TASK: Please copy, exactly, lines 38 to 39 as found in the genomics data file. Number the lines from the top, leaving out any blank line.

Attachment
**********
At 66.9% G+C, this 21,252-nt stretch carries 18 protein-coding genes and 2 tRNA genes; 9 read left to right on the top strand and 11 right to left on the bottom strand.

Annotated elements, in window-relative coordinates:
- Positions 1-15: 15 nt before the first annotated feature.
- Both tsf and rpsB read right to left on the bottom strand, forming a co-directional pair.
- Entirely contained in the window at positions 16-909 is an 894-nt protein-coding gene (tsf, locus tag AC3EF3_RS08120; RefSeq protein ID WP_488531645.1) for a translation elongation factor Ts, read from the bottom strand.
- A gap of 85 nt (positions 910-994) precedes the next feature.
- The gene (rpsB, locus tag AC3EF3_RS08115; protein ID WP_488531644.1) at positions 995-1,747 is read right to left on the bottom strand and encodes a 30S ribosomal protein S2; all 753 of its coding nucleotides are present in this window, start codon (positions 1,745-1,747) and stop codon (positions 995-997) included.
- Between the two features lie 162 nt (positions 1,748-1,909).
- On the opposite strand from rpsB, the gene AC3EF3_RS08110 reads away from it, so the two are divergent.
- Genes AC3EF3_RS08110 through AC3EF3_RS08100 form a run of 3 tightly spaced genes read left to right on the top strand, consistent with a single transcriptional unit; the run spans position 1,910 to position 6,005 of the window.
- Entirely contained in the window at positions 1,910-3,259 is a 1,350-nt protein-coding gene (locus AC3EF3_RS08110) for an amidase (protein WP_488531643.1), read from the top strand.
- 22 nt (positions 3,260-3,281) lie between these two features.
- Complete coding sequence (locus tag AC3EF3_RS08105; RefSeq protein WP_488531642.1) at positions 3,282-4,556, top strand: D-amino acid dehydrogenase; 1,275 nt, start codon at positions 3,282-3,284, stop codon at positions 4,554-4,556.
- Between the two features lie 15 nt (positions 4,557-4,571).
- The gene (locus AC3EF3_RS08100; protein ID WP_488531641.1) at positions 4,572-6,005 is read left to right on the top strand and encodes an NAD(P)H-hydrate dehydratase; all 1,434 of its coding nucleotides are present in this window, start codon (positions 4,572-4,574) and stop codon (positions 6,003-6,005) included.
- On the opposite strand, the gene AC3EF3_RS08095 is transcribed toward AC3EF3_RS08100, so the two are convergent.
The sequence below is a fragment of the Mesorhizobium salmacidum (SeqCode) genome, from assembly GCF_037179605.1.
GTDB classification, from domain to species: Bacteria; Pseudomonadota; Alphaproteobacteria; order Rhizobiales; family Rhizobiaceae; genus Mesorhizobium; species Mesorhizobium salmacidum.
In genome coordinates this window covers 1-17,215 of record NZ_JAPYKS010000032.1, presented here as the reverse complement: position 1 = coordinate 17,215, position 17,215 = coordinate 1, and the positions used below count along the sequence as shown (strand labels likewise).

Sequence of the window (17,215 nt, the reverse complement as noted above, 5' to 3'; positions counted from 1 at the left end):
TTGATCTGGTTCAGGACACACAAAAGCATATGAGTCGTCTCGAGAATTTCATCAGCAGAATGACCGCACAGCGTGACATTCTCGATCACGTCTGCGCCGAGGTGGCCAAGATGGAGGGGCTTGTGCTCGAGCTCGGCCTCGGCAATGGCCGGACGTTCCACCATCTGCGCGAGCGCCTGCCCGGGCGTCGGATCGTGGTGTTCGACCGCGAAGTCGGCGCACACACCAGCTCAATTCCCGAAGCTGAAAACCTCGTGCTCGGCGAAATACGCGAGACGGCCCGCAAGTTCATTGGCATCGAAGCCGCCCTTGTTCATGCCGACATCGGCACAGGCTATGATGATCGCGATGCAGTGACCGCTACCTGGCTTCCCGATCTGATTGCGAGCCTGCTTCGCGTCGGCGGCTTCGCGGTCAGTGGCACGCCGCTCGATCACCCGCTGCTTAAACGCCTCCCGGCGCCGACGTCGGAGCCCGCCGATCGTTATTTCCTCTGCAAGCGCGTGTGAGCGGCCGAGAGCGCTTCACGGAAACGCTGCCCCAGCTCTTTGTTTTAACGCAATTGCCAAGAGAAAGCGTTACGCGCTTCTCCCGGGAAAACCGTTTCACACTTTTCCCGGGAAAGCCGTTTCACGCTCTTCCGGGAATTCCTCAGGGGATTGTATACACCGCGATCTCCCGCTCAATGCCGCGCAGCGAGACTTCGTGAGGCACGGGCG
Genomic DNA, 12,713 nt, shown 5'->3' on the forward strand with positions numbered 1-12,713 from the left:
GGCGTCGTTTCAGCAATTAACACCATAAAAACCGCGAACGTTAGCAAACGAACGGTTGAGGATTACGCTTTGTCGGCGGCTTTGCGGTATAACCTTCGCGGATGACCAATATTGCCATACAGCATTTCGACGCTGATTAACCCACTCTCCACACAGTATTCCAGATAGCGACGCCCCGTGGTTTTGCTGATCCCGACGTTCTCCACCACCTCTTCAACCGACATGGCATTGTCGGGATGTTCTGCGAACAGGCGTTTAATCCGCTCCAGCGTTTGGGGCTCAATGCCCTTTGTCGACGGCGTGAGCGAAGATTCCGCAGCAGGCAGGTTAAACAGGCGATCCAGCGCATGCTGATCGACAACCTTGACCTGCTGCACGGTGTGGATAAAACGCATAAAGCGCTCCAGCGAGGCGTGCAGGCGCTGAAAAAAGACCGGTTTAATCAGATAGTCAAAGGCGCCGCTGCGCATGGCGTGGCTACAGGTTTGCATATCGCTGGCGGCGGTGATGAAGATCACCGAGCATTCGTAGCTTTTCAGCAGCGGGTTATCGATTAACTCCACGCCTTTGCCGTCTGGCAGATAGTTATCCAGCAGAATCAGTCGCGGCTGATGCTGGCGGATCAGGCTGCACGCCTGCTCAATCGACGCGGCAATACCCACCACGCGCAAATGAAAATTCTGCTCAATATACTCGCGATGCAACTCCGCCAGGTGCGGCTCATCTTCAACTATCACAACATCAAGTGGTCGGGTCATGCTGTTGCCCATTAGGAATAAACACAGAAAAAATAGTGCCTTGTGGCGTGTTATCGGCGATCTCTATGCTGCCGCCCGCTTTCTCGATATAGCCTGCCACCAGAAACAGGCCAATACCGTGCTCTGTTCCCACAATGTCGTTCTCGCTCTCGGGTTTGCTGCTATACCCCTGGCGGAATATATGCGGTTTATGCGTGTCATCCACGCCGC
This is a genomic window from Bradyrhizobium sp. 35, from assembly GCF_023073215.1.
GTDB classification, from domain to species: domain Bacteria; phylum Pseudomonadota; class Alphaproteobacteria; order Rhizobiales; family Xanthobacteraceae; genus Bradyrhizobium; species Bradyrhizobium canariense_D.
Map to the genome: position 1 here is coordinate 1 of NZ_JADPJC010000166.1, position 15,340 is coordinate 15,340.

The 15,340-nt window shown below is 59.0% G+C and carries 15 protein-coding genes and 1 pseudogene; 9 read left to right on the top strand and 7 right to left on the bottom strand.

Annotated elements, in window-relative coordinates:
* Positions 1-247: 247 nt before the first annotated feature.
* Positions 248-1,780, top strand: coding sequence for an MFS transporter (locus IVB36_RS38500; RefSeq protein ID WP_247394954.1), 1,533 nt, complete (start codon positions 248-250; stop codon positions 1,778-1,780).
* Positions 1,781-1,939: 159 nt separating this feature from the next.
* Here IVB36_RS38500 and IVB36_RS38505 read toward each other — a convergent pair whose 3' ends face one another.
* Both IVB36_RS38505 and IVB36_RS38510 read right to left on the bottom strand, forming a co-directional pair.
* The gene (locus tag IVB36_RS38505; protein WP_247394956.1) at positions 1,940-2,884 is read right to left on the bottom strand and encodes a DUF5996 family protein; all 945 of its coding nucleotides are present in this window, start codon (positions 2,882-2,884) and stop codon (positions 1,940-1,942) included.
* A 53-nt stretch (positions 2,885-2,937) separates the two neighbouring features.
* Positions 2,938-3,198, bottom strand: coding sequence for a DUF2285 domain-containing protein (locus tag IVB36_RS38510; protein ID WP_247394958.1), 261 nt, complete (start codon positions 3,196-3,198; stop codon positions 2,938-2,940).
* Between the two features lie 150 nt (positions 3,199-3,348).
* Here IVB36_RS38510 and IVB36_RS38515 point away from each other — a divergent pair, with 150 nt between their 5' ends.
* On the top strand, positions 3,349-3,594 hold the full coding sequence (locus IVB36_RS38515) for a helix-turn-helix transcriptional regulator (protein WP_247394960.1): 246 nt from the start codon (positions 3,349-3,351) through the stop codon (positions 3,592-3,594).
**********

* Here IVB36_RS38510 and IVB36_RS38515 point away from each other — a divergent pair, with 150 nt between their 5' ends.
* On the top strand, positions 3,349-3,594 hold the full coding sequence (locus IVB36_RS38515) for a helix-turn-helix transcriptional regulator (protein WP_247394960.1): 246 nt from the start codon (positions 3,349-3,351) through the stop codon (positions 3,592-3,594).